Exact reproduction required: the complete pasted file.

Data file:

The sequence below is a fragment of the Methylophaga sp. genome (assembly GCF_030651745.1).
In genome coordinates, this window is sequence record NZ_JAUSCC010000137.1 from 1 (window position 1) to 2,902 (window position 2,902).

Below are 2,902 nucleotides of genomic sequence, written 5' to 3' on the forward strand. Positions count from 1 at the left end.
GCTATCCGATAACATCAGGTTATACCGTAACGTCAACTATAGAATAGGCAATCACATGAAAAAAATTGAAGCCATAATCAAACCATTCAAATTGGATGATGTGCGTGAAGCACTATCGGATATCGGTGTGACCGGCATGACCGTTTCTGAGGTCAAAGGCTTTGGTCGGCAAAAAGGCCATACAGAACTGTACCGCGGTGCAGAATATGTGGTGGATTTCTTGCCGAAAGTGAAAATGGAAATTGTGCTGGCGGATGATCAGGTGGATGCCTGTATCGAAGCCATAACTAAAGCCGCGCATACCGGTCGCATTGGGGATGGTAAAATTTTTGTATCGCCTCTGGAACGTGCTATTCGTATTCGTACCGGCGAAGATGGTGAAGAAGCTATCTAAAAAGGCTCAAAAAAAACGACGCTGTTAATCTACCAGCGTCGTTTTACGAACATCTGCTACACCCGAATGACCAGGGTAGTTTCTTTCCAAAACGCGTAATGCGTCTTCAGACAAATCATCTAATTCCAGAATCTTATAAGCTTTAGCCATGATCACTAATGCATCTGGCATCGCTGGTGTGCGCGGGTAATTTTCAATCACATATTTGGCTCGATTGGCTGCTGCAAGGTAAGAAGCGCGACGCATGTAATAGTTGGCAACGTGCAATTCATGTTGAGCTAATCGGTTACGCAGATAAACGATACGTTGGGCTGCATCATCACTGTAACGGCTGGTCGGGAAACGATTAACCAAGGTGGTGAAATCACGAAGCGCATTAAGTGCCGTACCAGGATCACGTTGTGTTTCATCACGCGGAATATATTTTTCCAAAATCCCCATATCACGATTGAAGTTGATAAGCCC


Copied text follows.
The sequence below is a fragment of the Methylophaga sp. genome (assembly GCF_030651745.1).
In genome coordinates, this window is sequence record NZ_JAUSCC010000137.1 from 1 (window position 1) to 2,902 (window position 2,902).

Below are 2,902 nucleotides of genomic sequence, written 5' to 3' on the forward strand. Positions count from 1 at the left end.
GCTATCCGATAACATCAGGTTATACCGTAACGTCAACTATAGAATAGGCAATCACATGAAAAAAATTGAAGCCATAATCAAACCATTCAAATTGGATGATGTGCGTGAAGCACTATCGGATATCGGTGTGACCGGCATGACCGTTTCTGAGGTCAAAGGCTTTGGTCGGCAAAAAGGCCATACAGAACTGTACCGCGGTGCAGAATATGTGGTGGATTTCTTGCCGAAAGTGAAAATGGAAATTGTGCTGGCGGATGATCAGGTGGATGCCTGTATCGAAGCCATAACTAAAGCCGCGCATACCGGTCGCATTGGGGATGGTAAAATTTTTGTATCGCCTCTGGAACGTGCTATTCGTATTCGTACCGGCGAAGATGGTGAAGAAGCTATCTAAAAAGGCTCAAAAAAAACGACGCTGTTAATCTACCAGCGTCGTTTTACGAACATCTGCTACACCCGAATGACCAGGGTAGTTTCTTTCCAAAACGCGTAATGCGTCTTCAGACAAATCATCTAATTCCAGAATCTTATAAGCTTTAGCCATGATCACTAATGCATCTGGCATCGCTGGTGTGCGCGGGTAATTTTCAATCACATATTTGGCTCGATTGGCTGCTGCAAGGTAAGAAGCGCGACGCATGTAATAGTTGGCAACGTGCAATTCATGTTGAGCTAATCGGTTACGCAGATAAACGATACGTTGGGCTGCATCATCACTGTAACGGCTGGTCGGGAAACGATTAACCAAGGTGGTGAAATCACGAAGCGCATTAAGTGCCGTACCAGGATCACGTTGTGTTTCATCACGCGGAATATATTTTTCCAAAATCCCCATATCACGATTGAAGTTGATAAGCCC